Question: 1 + [x/y - sin(y)]y’ = 0

We firstly simplify the equation into

dx + [x/y - sin(y)] dy= 0

Then we have M and N

M(x,y) = 1

N(x,y) = [x/y - sin(y)]

Then, we find the derivative of M with respect to y and N with respect to x

My = 0

Nx = 1/y

Since My is not equal to Nx, it is not exact.

Thus, we need to multiply a factor 𝓾 that satisfies the equation

R1 = [ (My - Nx)/ M] = [(0-1/y)] = -1/y

𝓾 = e^{-∫R1dy} = e^{-∫(-1/y)dy} = e^{lny} = y

We multiply the 𝓾 on both sides of the equation to find an exact equation

𝓾 dx + 𝓾[x/y - sin(y)] dy= 0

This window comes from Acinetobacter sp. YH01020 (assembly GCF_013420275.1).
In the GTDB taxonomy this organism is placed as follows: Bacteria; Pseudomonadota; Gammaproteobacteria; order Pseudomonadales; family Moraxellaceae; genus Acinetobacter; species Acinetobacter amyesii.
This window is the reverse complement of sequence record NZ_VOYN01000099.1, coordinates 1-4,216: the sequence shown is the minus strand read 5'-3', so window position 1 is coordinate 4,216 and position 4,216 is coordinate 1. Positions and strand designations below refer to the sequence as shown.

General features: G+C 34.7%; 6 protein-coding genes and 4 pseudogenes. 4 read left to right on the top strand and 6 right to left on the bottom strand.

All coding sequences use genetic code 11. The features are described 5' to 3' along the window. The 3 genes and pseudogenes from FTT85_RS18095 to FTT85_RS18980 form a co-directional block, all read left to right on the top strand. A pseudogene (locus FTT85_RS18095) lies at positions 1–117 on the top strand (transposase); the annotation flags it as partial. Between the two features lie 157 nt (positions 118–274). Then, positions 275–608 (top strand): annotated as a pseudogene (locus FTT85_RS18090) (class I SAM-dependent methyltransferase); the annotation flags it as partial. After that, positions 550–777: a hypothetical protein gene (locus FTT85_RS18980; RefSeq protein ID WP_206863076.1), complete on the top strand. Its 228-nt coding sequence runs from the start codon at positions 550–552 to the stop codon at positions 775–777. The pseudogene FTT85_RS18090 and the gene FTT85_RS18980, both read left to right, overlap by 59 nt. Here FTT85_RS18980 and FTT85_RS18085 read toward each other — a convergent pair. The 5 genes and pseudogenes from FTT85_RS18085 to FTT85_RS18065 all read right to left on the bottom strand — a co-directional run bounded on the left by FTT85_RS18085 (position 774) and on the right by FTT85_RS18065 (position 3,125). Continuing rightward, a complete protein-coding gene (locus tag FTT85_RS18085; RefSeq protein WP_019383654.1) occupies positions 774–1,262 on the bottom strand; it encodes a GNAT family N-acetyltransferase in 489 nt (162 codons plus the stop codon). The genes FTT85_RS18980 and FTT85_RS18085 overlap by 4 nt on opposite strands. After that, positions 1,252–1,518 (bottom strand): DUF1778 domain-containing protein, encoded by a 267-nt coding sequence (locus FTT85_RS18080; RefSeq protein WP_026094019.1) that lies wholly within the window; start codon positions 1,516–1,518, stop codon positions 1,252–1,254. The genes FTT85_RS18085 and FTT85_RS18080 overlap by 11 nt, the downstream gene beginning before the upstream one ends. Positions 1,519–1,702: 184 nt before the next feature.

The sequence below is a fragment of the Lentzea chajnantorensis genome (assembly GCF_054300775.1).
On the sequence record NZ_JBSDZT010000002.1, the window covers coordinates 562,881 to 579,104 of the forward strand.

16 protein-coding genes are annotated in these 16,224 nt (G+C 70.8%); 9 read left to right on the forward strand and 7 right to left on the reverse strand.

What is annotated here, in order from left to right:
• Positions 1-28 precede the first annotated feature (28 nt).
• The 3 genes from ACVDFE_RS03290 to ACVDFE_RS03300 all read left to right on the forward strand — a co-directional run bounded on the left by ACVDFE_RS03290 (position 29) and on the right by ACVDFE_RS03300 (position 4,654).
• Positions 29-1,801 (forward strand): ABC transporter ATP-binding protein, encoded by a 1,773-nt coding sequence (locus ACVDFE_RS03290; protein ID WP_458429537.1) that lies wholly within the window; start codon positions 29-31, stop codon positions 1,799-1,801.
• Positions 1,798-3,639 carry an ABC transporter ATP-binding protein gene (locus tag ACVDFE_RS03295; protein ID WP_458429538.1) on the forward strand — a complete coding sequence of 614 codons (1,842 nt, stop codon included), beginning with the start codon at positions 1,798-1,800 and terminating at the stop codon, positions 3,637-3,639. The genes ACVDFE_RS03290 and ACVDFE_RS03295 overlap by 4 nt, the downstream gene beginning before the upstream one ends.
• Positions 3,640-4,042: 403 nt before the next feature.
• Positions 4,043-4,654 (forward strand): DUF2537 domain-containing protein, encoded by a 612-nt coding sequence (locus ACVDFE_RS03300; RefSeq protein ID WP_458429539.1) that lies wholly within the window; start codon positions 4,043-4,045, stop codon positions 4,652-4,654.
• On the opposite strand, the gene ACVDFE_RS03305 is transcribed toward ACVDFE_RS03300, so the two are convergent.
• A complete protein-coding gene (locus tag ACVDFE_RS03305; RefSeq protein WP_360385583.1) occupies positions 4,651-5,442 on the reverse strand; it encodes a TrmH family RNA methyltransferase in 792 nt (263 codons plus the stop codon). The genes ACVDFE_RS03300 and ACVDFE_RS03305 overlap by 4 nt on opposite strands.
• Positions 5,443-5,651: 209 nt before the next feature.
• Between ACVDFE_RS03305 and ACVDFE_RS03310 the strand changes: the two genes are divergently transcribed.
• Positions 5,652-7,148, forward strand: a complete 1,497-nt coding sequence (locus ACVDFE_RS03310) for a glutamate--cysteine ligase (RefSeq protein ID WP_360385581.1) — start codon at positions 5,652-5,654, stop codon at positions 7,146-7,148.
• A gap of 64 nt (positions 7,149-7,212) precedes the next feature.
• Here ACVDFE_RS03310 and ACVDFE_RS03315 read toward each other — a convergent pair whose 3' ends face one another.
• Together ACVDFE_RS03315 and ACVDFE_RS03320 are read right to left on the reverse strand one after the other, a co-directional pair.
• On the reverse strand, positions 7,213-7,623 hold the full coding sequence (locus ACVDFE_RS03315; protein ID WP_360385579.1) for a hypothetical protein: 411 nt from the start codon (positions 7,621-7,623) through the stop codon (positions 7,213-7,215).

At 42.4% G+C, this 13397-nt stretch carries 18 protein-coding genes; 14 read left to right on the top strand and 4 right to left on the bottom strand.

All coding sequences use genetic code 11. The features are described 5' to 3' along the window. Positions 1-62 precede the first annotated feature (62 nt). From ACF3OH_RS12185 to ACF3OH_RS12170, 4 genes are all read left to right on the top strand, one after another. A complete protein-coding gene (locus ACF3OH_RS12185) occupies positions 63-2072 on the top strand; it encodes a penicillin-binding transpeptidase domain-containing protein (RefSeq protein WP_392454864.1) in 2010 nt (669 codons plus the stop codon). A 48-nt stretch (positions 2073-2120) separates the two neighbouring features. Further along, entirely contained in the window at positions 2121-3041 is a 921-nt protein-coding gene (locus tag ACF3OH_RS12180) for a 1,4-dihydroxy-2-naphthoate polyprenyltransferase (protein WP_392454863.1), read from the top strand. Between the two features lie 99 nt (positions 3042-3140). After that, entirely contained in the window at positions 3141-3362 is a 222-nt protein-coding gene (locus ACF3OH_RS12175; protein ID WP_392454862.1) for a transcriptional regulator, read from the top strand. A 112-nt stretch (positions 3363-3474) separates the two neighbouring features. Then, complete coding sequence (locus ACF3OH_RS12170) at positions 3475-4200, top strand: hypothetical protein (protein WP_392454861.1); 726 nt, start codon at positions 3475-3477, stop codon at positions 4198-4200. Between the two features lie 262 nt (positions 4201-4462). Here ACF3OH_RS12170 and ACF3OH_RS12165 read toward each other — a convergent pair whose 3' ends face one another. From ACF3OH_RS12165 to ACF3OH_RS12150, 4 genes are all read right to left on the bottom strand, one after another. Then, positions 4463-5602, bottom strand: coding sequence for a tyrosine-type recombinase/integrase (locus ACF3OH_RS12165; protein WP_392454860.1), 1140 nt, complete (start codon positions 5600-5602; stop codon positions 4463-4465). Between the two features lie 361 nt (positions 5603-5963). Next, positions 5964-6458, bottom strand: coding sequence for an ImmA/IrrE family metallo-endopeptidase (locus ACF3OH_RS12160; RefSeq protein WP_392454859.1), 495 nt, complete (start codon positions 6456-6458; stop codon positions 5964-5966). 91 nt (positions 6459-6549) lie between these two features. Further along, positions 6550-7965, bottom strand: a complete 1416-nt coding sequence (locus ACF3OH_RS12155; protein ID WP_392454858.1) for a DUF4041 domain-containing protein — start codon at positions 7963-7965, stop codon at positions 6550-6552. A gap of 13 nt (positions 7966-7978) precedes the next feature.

y dx + y [x/y - sin(y)] dy= 0

Then we have our new M’ and N’

M’(x,y) = y

N’(x,y) = y[x/y - sin(y)] = x - ysin(y)

Thus, there exist a function 𝒞(x,y) such that

𝒞x = M’

𝒞y = N’

By Integrating M’ with respect to x

𝒞x = M’

𝒞 = ∫ M’ dx = ∫ y dx = xy + h(y)

By differentiating with respect to y and equating to 𝒞y = N’

We get x + h’(y) = x - ysin(y)

Therefore, h’(y) = - ysin(y)

By integrating on both sides

h(y) =∫ - ysin(y) dy = ycos(y) - sin(y)

Now, we have

𝒞 = xy + ycos(y) - sin(y)

Thus, the solutions of differential equation are given implicitly by

xy + ycos(y) - sin(y) = C